Edelweiss Curve Unicore Supereverdry Review
Compare prices at 2 resellers Pros: Soft catches
Cons: Very stiff, poor clipping action
Our Analysis and Test Results
The Edelweiss Curve Unicore Supereverdry uses "Unicore" technology in its construction. This process bonds the sheath to core, which eliminates sheath slippage and keeps the two bonded together even if the sheath is cut or torn. This rope is 9.8 mm in diameter and weighs 64 g/m. It's rated for 8 falls with an 8 kN impact force rating and 9.4% static elongation.
We often poll a group of people when testing gear, as many of our ratings are subjective, and as the saying goes, one person's garbage is another's treasure. However, we were unanimous in our dislike of the way this rope handled. Over ten people tried out this rope, and we all found it stiff, difficult to feed through a GriGri or other belay device quickly, and unpleasant to clip. Compared to our Top Pick for Sport Climbing, the Maxim Pinnacle, it felt like a static rope rather than a dynamic one.
We took some whippers on this line and were prepared to be jarred due to the handling issues, but we were surprised that they felt quite soft for such a stiff rope. This rope has an 8 kN impact force rating and a 9.4% static elongation. While we weren't able to really tell the difference between an 8 and say, an 8.5 or 9 kN rating in the field (so many other factors determine the "softness" of a catch), we could tell that there was a lot of elongation, particularly when top roping. If you've ever been on a top rope with no slack in the line, weighted the rope and then felt like you still fell a couple of feet, that was probably due to a larger static elongation. This is great for soft catches on lead, but can be dangerous or even scary for a seconder, particularly if there are obstacles on a climb that you don't want to hit, like a block or slab.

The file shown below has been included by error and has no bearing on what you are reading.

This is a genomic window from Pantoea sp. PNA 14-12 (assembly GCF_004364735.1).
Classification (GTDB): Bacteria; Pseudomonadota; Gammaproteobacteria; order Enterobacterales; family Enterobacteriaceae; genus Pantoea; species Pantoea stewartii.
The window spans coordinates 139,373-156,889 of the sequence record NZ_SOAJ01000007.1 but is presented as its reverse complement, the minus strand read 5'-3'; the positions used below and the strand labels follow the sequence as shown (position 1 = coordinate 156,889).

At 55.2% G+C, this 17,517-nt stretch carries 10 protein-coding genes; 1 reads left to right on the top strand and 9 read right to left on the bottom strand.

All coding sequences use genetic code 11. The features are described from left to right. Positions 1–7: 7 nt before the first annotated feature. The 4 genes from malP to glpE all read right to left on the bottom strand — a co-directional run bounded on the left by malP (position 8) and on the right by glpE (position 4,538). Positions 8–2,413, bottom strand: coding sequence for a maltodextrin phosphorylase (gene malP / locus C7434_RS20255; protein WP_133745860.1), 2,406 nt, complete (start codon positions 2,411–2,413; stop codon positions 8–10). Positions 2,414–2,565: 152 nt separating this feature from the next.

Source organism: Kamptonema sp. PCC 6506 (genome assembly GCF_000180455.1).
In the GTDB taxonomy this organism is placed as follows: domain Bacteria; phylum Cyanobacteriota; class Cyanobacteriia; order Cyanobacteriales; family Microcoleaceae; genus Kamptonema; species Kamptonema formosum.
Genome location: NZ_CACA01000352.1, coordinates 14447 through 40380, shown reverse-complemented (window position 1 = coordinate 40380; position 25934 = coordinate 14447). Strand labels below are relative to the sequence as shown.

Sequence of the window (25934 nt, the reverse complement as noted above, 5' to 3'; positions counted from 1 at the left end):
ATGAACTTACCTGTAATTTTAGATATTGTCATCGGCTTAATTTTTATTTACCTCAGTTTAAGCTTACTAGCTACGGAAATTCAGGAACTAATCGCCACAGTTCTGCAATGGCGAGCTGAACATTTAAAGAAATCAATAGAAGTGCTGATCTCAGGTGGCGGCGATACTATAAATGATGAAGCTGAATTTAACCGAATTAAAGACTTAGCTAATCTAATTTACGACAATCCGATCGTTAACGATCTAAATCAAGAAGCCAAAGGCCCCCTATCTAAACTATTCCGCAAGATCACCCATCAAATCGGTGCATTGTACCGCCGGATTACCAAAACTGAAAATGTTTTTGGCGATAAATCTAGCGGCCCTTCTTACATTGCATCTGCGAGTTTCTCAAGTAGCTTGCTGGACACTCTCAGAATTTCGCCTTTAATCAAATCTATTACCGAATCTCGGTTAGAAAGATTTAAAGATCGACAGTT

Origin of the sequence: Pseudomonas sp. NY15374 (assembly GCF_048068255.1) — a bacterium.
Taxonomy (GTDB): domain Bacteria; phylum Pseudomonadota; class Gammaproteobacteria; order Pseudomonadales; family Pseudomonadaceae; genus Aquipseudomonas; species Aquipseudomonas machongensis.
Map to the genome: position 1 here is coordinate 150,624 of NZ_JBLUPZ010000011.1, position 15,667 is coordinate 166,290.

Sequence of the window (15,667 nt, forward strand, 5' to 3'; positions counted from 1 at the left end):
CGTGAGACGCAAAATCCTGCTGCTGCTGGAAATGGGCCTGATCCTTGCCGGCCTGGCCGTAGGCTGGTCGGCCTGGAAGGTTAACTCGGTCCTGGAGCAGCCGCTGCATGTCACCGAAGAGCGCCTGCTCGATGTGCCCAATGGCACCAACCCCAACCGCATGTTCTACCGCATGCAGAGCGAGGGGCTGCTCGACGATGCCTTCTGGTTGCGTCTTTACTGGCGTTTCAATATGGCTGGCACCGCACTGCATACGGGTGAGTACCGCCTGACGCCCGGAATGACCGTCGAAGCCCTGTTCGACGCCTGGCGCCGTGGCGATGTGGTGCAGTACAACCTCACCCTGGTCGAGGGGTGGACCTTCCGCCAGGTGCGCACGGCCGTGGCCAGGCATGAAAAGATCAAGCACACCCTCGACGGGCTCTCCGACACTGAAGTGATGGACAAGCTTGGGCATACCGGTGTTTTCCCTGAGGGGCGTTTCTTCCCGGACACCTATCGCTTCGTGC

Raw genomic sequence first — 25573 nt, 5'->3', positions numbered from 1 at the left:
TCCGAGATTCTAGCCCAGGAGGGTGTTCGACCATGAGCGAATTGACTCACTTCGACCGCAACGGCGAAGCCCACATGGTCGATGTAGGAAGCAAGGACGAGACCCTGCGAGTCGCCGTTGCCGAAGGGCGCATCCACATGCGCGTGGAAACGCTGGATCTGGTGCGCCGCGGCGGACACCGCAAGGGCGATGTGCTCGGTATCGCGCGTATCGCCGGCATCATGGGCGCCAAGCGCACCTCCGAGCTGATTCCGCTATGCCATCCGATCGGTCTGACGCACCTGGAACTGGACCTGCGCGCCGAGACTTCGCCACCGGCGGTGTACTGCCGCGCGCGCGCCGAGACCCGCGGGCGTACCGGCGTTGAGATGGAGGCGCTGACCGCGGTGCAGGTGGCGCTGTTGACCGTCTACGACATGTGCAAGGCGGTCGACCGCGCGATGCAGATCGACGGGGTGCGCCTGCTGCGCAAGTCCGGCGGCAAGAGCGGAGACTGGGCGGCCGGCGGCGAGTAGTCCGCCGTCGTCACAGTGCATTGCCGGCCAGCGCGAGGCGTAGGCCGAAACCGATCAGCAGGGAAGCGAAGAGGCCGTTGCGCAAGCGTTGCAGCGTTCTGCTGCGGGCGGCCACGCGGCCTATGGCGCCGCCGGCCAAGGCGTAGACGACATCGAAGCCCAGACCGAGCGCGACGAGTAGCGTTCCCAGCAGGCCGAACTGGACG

This rope is one of the heaviest ones in this review. It weighs 64 g/m, and it's not the "Unicore" technology that makes this rope heavy, as the standard Curve rope also weighs 64 g/m. Obviously, a skinnier rope will weigh less per meter, so if you are trying to cut some weight then check out a 9.5 or smaller rope, like the Beal Joker or the Sterling Fusion Nano IX. Our Top Pick for a Workhorse Rope, the Sterling Evolution Velocity, is also a 9.8 mm rope and it weighs 62 g/m, saving you about a quarter of a pound on a 60 m rope.
In one sense, this rope is very durable, because you'll never want to use it! Kidding aside, we forced ourselves to take it out and put over 60 pitches on it, hoping that it would soften up a little a least (that didn't happen). It didn't get a lot of surface wear on the sheath either, so that is a definite plus. In fact, it was one of the ropes in the best shape after our testing process, except for the middle marker, which quickly faded off and is difficult to detect now.
This rope is one of the more expensive lines in this review, but not one of the top-performing.
We were excited to try out the Edelweiss Curve Unicore Supereverdry, but boy did it disappoint. We can't confirm if it's the "Unicore" construction that makes it so stiff since we didn't test the regular Curve rope, but this one was just too difficult to handle.
— Cam McKenzie Ring